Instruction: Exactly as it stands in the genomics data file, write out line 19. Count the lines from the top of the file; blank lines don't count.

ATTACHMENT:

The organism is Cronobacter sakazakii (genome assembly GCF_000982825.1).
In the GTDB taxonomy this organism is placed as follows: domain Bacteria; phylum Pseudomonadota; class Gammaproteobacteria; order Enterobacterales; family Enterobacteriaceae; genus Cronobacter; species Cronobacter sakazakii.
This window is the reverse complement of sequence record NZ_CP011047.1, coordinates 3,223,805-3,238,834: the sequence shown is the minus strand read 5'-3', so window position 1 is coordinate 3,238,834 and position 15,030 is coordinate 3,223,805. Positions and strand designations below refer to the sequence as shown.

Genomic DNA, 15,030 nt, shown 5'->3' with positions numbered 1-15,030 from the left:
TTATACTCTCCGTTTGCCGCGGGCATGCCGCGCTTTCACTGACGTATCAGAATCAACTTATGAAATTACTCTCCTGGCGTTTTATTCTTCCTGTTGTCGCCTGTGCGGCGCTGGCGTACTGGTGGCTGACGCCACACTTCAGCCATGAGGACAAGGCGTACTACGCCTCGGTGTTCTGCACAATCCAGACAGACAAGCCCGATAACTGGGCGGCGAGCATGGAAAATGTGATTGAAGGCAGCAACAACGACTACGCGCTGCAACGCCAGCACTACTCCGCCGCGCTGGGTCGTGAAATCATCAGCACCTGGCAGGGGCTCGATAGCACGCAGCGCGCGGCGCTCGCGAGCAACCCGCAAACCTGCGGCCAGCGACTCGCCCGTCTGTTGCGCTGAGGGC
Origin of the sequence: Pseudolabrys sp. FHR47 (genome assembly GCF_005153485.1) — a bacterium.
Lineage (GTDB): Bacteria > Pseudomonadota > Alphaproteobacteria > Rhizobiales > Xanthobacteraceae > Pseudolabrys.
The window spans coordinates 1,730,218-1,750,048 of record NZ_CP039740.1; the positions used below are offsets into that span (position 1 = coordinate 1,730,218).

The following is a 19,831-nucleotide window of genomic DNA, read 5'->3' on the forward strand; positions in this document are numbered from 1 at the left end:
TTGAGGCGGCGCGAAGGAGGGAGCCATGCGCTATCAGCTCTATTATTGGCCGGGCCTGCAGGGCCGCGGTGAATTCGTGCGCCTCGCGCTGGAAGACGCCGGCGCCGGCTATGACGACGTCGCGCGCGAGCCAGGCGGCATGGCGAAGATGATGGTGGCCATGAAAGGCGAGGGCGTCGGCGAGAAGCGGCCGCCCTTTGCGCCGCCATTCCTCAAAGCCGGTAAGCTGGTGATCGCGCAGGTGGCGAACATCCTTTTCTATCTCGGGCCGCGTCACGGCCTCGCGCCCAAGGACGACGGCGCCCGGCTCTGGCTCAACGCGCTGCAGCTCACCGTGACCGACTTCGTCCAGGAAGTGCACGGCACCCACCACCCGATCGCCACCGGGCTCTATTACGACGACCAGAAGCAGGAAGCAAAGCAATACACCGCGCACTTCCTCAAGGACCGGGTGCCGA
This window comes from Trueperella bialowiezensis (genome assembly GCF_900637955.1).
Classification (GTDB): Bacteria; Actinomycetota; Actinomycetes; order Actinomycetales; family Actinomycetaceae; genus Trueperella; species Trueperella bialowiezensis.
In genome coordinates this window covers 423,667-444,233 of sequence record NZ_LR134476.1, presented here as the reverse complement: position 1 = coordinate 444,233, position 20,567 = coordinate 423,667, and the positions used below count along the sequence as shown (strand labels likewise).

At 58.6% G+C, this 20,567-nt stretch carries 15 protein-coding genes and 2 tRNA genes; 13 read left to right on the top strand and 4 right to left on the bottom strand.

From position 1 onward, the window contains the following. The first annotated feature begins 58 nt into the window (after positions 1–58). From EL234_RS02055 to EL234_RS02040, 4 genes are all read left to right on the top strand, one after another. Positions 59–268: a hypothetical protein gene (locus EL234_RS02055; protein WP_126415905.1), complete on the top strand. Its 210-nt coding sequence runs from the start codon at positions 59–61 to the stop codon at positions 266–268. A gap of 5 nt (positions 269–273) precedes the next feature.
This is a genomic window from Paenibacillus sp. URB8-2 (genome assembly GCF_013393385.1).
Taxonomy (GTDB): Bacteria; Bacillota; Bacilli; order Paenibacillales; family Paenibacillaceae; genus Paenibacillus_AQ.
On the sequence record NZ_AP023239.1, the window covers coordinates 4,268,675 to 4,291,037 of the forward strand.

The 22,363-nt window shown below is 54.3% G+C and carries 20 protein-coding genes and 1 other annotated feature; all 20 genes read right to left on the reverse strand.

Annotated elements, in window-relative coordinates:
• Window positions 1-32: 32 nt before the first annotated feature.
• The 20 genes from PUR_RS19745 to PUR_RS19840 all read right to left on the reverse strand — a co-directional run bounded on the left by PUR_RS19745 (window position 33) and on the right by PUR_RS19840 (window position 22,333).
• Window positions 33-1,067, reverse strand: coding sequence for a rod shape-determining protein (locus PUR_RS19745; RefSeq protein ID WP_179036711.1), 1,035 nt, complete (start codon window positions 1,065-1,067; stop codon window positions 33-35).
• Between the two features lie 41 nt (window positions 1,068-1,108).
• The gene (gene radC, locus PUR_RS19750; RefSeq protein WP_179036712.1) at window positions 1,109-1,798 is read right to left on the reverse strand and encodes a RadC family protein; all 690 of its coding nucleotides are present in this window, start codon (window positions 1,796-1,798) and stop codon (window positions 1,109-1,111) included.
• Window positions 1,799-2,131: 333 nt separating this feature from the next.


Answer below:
The 22,363-nt window shown below is 54.3% G+C and carries 20 protein-coding genes and 1 other annotated feature; all 20 genes read right to left on the reverse strand.